It took Evan Turner 37 games to earn national player of the year honors during his final basketball season with Ohio State. This was in 2009-10, and the nation had an opportunity to see Turner and his teammates every time they took the court.
Those national television audiences saw the games. They didn’t, however, see the balance in Turner’s bank account, or those of his fellow unpaid teammates.
“A lot of athletes come from situations where we’re blessed to have a scholarship but we also don’t have money for little things, little necessities,” Turner said Wednesday in an interview with The Dispatch. “I remember playing on national TV some nights in college and, you know, everything might not have been straight at home or straight in my bank account.
“It wasn’t like I need new shoes or I need this, that or the other. It was a legit thing: I might only have 10 bucks.”
It’s why Turner, now 10 years into his NBA career, was excited to hear the announcement that the NCAA is recommending allowing student-athletes to profit from their name, image and likeness. Specific details on oversight and guidelines are still being formulated, but the NCAA is planning to institute the changes for the start of the 2021-22 academic year.
How much it will impact any specific player is guesswork at best. At the other end of the bench from Turner, former Ohio State walk-on Mark Titus started his “Club Trillion” blog near the midpoint of his college career. It has since garnered more than 2 million views and, during his senior year, was averaging 50,000 hits a day.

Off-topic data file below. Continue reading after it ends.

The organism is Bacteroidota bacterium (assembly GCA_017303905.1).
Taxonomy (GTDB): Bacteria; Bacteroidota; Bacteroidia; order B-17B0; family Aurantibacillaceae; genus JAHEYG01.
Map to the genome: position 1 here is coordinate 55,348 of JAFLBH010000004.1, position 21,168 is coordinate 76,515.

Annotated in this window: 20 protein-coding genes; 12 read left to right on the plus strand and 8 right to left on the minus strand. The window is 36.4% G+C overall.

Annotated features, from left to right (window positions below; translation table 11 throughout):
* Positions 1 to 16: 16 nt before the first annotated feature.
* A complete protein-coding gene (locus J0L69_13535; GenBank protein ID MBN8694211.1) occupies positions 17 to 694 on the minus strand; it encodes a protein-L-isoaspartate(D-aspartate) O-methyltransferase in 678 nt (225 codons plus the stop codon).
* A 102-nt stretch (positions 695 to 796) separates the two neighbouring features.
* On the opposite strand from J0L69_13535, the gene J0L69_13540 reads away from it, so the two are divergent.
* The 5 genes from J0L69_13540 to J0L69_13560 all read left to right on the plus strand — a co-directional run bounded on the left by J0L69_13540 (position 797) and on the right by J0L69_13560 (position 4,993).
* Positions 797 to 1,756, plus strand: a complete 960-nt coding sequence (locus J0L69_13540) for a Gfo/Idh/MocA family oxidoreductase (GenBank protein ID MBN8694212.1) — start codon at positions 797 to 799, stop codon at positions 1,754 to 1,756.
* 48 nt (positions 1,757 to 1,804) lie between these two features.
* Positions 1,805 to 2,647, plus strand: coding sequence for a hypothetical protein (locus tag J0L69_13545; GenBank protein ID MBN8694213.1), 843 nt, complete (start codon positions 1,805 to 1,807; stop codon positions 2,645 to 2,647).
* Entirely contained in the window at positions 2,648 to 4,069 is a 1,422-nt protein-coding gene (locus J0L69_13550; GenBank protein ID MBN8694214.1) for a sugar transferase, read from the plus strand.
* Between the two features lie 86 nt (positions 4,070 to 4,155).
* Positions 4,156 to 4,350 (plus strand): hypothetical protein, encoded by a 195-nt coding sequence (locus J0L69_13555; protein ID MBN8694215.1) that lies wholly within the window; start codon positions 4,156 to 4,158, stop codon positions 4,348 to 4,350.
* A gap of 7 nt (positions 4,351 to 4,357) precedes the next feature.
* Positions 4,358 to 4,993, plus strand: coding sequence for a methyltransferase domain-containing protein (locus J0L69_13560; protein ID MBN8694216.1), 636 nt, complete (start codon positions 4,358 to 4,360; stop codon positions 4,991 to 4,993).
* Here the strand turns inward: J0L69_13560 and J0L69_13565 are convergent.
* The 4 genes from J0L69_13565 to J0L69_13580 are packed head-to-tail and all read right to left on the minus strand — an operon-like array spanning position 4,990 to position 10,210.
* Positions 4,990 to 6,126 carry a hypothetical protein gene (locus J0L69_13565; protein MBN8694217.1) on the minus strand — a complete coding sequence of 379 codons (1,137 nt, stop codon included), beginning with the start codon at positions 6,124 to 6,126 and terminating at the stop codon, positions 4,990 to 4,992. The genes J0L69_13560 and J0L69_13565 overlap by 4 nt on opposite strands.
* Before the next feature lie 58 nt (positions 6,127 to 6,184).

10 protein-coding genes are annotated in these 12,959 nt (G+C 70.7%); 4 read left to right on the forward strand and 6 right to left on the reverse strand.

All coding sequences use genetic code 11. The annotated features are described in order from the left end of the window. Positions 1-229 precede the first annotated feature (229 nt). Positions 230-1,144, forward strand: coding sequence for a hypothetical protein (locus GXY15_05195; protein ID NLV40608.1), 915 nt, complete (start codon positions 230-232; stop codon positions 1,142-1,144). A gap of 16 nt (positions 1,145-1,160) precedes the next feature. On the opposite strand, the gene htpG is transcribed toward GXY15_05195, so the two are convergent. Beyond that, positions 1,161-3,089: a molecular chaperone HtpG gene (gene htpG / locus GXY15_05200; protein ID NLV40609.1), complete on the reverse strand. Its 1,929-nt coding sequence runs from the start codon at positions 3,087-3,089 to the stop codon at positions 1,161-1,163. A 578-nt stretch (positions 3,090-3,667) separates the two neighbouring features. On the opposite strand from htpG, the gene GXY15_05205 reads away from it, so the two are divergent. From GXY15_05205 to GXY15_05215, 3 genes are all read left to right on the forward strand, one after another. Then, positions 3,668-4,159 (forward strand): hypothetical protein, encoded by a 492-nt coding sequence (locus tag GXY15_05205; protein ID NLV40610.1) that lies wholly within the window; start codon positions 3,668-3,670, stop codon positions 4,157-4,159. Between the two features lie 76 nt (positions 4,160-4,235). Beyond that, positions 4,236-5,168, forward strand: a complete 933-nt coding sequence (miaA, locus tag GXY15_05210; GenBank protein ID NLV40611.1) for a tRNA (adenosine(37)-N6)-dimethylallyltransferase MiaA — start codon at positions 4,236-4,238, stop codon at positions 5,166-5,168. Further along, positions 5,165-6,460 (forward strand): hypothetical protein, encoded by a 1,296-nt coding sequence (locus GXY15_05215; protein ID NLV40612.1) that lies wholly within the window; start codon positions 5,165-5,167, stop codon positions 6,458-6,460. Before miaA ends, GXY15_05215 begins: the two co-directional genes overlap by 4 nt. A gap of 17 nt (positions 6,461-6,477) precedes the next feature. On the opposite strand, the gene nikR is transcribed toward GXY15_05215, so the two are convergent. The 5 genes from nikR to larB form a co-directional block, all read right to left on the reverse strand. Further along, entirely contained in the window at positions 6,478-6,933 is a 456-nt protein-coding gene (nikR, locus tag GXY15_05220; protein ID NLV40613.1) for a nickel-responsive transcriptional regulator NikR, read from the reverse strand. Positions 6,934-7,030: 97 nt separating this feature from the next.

Under the current proposed changes, Titus likely would have been allowed to bring in sponsors for the blog.
“I had no scholarship, but I was also told by compliance I couldn’t make a dime off of any T-shirt sales or blog ads or anything like that,” he said. “I remember thinking, ‘This is so weird.’
“It’s going to be fascinating to see the ripple effects. I can see a lot of different guys getting more drastic with attention-seeking, which will be funny, too.”
At the Big Ten men’s basketball media day last season, Ohio State coach Chris Holtmann expressed his support for the notion of allowing players to profit from such situations. He also openly wondered what impact it might have on a locker room in which some players will be earning more money than others.
The concept hasn’t always been an issue. Former Ohio State football player Chris Spielman said player compensation wasn’t discussed much during his college career from 1984-87 because the money around the sport wasn’t what it is now.
“I’m not saying woe is me, but if my parents sent me 10 bucks a week, it was a good week,” he said. “It’s not like we (college athletes) want a salary, but if somebody wants to use our name, image and likeness, that’s something we were born with. And if we want to capitalize on that, I think they should have the right to capitalize on that.”
After two seasons as the leading scorer and rebounder for Ohio State, Kaleb Wesson is weighing his NBA future while retaining his eligibility. A Westerville South product and the third member of his family to play for the Buckeyes, it’s not hard to envision a scenario in which Wesson’s face could have adorned billboards around Columbus during his career.
He told The Dispatch he’s not sure the proposed changes, which wouldn’t go into effect until his eligibility would be finished, would impact his pending NBA decision.
Similarly, Ohio State quarterback Justin Fields could be facing a situation where, should there not be a football season due to the COVID-19 pandemic, the potential to continue to make money as a member of the Buckeyes could conceivably factor into decisions about his future.
So while the specifics are still to be ironed out, Wednesday’s announcement was greeted with optimism by former Buckeyes.
“It’s going to be a completely different college experience than what it was before,” Wesson said. “Maybe it might just be local businesses that can endorse players. I’d definitely want to hear more about the rule.”
Dispatch Reporter Bill Rabinowitz contributed to this story.